Throughout all the East, in India as well as in China, the luxury of champooing is enjoyed by all ranks of men; it consists of pulling the joints until they crack, and of thumping the muscles until they are sore; it is generally an operation performed by the barbers, who at the same time cleanse the ears, tickle the nose, and play a thousand tricks to please and amuse their customers, to whom and the surrounding audience they tell their gossiping stories. Of their merit in this respect we have abundant information in the Arabian Nights Entertainments.
The figure kneeling before the deities mounted on pedestals is a priest of the sect of Fo. He is burning incense, or rather paper that is covered over with some liquid that resembles gold. Sometimes, in lieu of this, tin foil is burnt before the altars of China, and this is the principal use to which the large quantities of tin sent from this country is applied. On the four-legged stool is the pot containing the sticks of fate, and other paraphernalia belonging to the temple, and behind it is the tripod in which incense is sometimes burned. These superstitious rites are performed several times by the priests every day, but there is no kind of congregational worship in China. The people pay the priests for taking care of their present and future fate.
The Chinese have full as great a variety of musical instruments as most other nations, but they are all of them indifferent, and the music, if it may be so called, produced out of them, execrable.
Some millions of Chinese live entirely on the water, in boats and barges of various kinds, some occupied in carrying articles of provisions and merchandize, others in conveying passengers, some in feeding and rearing ducks, and others in fishing. Some of these vessels have masts and sails, others are forced forwards with large sculls or pushed on with poles, some are dragged along by men, and others, but very rarely, by horses. Near the head of each vessel is suspended in some convenient place, one of those noisy instruments well known in this country by the name of gong, which is used to regulate the motions of the trackers, and to give notice to other vessels of the approach and intentions of the one that beats the signal.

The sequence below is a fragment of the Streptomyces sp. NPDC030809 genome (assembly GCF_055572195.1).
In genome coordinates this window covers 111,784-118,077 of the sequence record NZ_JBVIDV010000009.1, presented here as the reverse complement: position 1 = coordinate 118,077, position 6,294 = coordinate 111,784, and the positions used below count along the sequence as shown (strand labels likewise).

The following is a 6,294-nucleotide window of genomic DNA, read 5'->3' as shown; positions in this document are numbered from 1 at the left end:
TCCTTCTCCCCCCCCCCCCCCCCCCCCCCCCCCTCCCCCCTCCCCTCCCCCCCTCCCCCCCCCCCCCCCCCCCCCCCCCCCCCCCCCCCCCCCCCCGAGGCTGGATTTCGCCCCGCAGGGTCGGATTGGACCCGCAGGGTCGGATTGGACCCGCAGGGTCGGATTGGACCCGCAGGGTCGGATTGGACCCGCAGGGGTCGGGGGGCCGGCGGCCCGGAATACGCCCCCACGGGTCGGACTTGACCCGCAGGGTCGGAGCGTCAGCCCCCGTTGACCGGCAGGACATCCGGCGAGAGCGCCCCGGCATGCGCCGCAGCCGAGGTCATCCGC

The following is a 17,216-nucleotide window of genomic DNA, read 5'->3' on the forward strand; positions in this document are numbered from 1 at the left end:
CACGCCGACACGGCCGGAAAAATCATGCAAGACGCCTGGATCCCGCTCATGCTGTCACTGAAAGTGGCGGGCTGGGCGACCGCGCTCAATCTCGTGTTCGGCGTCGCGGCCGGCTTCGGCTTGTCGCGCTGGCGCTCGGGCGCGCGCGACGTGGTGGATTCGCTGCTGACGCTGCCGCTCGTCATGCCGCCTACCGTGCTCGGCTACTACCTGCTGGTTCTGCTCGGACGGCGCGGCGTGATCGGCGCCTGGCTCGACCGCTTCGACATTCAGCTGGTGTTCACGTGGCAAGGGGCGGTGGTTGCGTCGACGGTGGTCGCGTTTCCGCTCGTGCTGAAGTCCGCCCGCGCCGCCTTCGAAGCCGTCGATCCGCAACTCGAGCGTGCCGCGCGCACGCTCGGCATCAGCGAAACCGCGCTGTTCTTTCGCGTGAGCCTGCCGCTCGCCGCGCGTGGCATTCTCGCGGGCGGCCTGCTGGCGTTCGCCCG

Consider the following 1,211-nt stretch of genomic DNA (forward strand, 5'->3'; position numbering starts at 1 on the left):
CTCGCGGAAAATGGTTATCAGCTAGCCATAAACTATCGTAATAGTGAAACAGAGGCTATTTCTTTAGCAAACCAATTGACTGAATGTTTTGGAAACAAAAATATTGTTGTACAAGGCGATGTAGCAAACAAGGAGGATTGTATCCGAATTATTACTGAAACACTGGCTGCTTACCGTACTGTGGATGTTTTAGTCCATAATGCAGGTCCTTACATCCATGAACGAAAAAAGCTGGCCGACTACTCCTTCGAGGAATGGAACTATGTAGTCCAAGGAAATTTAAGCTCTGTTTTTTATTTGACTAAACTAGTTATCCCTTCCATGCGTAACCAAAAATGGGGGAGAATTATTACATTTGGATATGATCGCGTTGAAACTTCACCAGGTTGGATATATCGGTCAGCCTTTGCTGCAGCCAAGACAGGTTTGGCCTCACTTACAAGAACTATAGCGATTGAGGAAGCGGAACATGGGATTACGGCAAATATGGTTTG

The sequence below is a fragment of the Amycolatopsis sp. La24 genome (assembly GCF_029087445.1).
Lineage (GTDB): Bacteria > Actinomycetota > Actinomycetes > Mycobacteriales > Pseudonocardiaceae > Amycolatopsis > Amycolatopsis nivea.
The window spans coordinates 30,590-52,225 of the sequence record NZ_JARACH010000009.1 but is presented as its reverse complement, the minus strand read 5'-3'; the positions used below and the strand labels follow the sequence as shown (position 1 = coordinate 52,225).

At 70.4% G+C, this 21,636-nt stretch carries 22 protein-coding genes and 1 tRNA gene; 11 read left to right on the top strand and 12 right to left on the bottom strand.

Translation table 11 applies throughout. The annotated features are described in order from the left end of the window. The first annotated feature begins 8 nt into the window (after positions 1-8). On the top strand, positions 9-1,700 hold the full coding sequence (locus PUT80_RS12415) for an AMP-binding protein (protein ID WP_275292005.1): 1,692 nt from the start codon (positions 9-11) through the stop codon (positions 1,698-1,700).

The police is so well regulated in all the large cities of China, that disturbances rarely, if ever, happen during the night. The watch is set at nine, and continues till five in the morning. A gate is placed at each end of the cross streets, which are all streight, and at right angles with the main streets; from each gate a watchman proceeds till he meets his brother watchman about the middle; at every half hour he beats the hollow bamboo tube, in his left hand, with the mallet in the right, striking the same number of blows as there may be half hours elapsed from nine o’clock: the blow gives a dead, dull sound, sufficiently audible, and to a stranger sufficiently disagreeable. Each watchman is also furnished with a paper lantern. At the great gates of cities, and at certain distances in the main streets are guard-houses, at which a party of soldiers are stationed to aid the police, if necessary; but this is rarely the case, as, in addition to the common watch, every tenth housekeeper in every street is made responsible for the orderly good conduct of his nine neighbours. In the day time there is plenty of noise, and quarrelling and scuffling among the lower orders of the Chinese.
There is no nation so fond of illuminations and fire-works as the Chinese, and no nation has exerted its skill so effectually in the multitude of contrivances to exhibit light. Their lanterns are as various in shape as in materials. The most common are of painted paper. The most beautiful and ornamental of silk gauze, finely painted and stretched on frames that are not deficient in carving and curious workmanship, and decorated with tassels of silk of various colours. Other lanterns are round and cylindrical, and of one single piece of thin transparent horn, sometimes of an immense size.